Think about an electromagnetic wave.

Assume that it is a photon of frequency omega.

Here comes the question. Which do you think is right?

1. The frequency omega can take any value. The Maxwell's equation does not impose any limit on the frequency of free electromagnetic wave.

It can be higher and higher without limit. Still we can call it an electromagnetic wave or a photon.

2. There may be frequency limit that the electromagnetic wave can hold its electromagenetic character.

Since a pair of gammer ray reacts to create a couple of electron and positron, as the frequency of the electromagnetic wave becomes higher and higher it inclines to materialize. A photon of frequency of 10 to the power of 100 Herz is impossible!

Waiting your various answers.

complexpotential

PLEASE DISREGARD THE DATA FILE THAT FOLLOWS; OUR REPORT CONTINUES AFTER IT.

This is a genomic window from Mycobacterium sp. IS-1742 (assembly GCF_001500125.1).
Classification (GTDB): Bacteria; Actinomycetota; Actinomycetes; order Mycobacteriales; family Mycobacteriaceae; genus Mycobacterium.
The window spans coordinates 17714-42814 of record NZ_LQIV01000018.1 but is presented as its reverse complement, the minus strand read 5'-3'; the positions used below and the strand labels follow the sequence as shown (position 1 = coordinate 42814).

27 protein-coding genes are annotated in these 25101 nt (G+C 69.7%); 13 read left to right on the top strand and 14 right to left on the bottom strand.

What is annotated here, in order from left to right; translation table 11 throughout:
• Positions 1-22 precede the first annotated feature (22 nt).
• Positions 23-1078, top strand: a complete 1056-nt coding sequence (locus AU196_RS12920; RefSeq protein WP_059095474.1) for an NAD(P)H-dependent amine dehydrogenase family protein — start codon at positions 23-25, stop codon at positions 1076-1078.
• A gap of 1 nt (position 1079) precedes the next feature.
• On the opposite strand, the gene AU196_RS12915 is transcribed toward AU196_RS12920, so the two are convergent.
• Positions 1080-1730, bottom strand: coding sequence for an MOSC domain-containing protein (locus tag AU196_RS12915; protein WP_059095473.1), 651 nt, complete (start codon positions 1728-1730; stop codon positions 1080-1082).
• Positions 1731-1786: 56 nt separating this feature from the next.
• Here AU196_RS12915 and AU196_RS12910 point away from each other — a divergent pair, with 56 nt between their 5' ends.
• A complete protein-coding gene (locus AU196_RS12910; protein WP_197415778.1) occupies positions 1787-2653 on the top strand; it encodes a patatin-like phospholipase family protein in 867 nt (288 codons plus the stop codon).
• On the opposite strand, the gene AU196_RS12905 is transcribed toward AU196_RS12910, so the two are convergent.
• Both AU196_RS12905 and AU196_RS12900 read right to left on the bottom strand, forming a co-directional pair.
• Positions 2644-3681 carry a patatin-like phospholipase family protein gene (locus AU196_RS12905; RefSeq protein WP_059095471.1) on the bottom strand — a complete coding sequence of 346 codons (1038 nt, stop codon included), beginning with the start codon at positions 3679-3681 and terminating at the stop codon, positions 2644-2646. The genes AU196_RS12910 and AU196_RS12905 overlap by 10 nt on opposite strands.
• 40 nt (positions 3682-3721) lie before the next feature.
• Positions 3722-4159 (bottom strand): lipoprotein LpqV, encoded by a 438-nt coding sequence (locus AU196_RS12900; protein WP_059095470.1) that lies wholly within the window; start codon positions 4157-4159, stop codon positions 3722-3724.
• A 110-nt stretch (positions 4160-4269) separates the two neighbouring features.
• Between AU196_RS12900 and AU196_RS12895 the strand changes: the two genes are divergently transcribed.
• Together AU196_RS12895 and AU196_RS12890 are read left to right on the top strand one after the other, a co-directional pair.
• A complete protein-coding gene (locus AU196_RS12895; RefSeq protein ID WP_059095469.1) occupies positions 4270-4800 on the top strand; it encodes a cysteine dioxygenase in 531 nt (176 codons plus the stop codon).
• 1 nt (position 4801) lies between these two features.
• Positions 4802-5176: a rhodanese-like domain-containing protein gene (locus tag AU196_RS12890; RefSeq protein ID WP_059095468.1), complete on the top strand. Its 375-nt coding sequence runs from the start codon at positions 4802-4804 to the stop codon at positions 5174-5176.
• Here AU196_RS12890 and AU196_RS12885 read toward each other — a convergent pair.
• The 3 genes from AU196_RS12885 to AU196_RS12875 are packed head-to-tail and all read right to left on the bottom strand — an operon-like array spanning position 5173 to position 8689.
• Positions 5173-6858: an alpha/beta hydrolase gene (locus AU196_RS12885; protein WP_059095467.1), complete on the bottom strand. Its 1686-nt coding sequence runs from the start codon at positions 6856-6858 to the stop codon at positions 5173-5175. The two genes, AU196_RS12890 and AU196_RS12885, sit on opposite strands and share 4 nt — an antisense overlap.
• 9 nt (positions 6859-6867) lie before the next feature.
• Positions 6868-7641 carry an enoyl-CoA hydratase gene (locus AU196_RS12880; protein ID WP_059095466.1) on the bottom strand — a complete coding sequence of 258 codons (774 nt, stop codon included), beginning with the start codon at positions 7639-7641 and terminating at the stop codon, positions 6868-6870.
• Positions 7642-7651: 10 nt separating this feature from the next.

March 13, 2012

Since E = h v, a photon of frequency of 10^100 Hz has an energy of 6.626 x 10^66 J. This is clearly an absurd number, and there are no conceivable physical processes which can generate a single photon with so much energy.

Having said that, the two statements you listed are not truly mutually exclusive. It is true that Maxwell's equations do not impose a limit on the frequency of a photon. However, the creation of high-energy photons is constrained by physics in other ways. My understanding is that there must be a change in the energy state of something (e.g. a nucleus, atom, molecule) that corresponds to the energy of the photon.